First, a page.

The leadership cannot afford to compromise the core organizational values of the ministry. Compromise and concession serve, in the long term, only to bargain away the organization’s vital values. If those beliefs are to drive the ministry, they can never be compromised.
Repeated compromise and concession by the organization’s leaders broadcast to the ministry’s constituency that the core beliefs are not really that important–any old value can drive this organization. And no one takes the church core values seriously.
Not only does compromise send a bad message, it diminishes the decision makers’ ability to lead. When leaders gamble with a ministry’s driving values, the stakes are high. Compromise and concession assure that all the players will lose big, and ultimately everyone will leave with empty pockets. Consequently, leaders must be able to identify conflicts that involve the ministry’s core values and quickly and strongly confront them. This can only happen when all the leaders share a strong personal commitment to the credo and are not willing to concede parts of it no matter how major the conflict that may ensue.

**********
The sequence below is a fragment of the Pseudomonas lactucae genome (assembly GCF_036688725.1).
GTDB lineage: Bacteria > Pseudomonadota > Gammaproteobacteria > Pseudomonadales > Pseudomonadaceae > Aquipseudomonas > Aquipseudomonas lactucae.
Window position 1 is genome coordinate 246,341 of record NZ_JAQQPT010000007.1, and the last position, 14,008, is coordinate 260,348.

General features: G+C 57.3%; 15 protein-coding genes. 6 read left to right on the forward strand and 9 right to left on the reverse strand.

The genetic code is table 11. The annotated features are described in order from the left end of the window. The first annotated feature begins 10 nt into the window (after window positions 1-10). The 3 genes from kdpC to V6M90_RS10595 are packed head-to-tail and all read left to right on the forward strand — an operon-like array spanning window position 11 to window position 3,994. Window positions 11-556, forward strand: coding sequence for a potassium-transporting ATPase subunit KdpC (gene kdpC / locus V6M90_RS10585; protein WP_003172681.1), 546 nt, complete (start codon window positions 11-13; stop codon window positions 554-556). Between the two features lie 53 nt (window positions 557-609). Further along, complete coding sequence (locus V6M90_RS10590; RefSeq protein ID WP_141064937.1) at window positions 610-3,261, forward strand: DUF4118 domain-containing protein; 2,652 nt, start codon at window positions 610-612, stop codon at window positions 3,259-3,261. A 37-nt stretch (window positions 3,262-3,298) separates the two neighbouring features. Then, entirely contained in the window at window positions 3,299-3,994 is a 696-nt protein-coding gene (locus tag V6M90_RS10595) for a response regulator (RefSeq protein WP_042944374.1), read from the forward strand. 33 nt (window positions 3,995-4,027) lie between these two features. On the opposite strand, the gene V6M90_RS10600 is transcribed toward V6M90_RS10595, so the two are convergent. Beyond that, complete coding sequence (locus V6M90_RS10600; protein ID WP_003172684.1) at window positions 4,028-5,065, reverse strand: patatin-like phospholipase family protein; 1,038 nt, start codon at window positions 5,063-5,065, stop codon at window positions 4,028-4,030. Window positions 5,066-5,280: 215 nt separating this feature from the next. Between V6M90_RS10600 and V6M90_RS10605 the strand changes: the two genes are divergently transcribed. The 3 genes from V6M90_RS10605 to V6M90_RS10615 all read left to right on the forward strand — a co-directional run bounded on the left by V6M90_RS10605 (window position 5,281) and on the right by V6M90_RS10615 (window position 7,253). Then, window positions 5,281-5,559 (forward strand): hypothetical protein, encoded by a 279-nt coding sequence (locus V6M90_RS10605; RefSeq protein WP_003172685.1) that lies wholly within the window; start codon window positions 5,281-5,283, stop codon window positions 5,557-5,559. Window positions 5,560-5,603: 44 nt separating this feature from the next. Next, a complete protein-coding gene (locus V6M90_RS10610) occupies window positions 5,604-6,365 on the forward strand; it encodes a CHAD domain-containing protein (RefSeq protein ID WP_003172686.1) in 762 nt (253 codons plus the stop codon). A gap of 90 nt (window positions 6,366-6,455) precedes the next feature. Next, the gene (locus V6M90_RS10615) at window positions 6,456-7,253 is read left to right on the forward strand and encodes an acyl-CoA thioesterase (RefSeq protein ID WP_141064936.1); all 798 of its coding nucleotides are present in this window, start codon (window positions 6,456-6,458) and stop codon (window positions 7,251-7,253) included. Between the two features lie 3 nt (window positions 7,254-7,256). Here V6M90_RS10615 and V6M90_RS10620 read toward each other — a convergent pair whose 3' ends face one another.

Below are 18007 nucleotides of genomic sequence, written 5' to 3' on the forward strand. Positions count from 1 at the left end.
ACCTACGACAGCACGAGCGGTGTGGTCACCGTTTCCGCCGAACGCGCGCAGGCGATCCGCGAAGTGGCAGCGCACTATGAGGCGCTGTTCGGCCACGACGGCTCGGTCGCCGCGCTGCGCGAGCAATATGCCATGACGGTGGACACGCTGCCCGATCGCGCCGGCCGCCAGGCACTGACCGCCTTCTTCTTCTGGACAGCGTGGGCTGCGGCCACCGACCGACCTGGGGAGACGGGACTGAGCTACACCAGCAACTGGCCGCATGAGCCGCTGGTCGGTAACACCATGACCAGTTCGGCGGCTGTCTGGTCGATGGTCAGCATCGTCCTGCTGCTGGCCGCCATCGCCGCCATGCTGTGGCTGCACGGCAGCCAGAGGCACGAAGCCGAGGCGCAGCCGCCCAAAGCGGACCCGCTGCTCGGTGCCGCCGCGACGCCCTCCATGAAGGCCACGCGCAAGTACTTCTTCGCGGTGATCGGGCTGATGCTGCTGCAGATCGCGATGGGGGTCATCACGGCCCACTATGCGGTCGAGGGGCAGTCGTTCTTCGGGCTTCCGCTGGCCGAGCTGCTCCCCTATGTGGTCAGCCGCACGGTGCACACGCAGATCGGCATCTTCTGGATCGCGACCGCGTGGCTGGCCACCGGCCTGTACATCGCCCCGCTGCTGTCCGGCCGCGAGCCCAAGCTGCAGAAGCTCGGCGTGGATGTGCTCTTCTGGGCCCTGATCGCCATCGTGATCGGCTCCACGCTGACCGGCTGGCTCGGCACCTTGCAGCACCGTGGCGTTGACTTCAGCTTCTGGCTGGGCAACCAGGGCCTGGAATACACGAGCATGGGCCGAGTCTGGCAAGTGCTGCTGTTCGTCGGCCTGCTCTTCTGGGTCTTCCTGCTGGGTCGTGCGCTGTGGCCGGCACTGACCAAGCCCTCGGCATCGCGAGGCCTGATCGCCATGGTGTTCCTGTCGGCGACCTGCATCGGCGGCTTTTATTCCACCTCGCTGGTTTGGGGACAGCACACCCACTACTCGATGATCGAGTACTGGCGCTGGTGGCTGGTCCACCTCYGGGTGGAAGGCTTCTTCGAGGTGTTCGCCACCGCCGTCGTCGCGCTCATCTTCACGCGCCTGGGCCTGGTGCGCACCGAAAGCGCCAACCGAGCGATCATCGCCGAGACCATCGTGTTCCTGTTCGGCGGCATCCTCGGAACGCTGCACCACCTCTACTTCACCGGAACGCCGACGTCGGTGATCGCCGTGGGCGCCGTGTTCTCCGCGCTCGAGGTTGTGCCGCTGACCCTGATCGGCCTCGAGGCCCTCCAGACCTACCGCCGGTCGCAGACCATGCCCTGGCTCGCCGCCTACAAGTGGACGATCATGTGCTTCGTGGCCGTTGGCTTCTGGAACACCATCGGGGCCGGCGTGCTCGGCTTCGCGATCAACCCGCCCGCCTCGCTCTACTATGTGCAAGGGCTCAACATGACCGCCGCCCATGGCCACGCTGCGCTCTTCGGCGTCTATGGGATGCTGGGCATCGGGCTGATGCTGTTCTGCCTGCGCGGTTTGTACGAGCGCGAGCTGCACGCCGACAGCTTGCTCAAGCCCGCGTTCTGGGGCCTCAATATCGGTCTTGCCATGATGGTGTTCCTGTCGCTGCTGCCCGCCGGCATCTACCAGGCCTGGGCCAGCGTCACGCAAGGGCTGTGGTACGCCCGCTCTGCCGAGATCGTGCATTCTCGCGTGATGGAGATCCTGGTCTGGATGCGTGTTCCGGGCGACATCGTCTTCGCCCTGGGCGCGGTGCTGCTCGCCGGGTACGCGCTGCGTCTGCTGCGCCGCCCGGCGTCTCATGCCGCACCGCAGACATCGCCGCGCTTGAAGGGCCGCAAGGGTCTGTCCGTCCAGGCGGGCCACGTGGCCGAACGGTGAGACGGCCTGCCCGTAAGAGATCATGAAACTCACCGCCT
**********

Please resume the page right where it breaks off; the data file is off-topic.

Another way that values erode is through ministry institutionalization. Values erode as a result of years of ad hoc policies and ministry practices that have become institutionalized and thus have obscured the church’s central values. How does this happen? A pastor may plant a church that values evangelism and solid Bible teaching. To flesh these out, the church develops various ministries and programs. In time the pastor may move on to plant another church.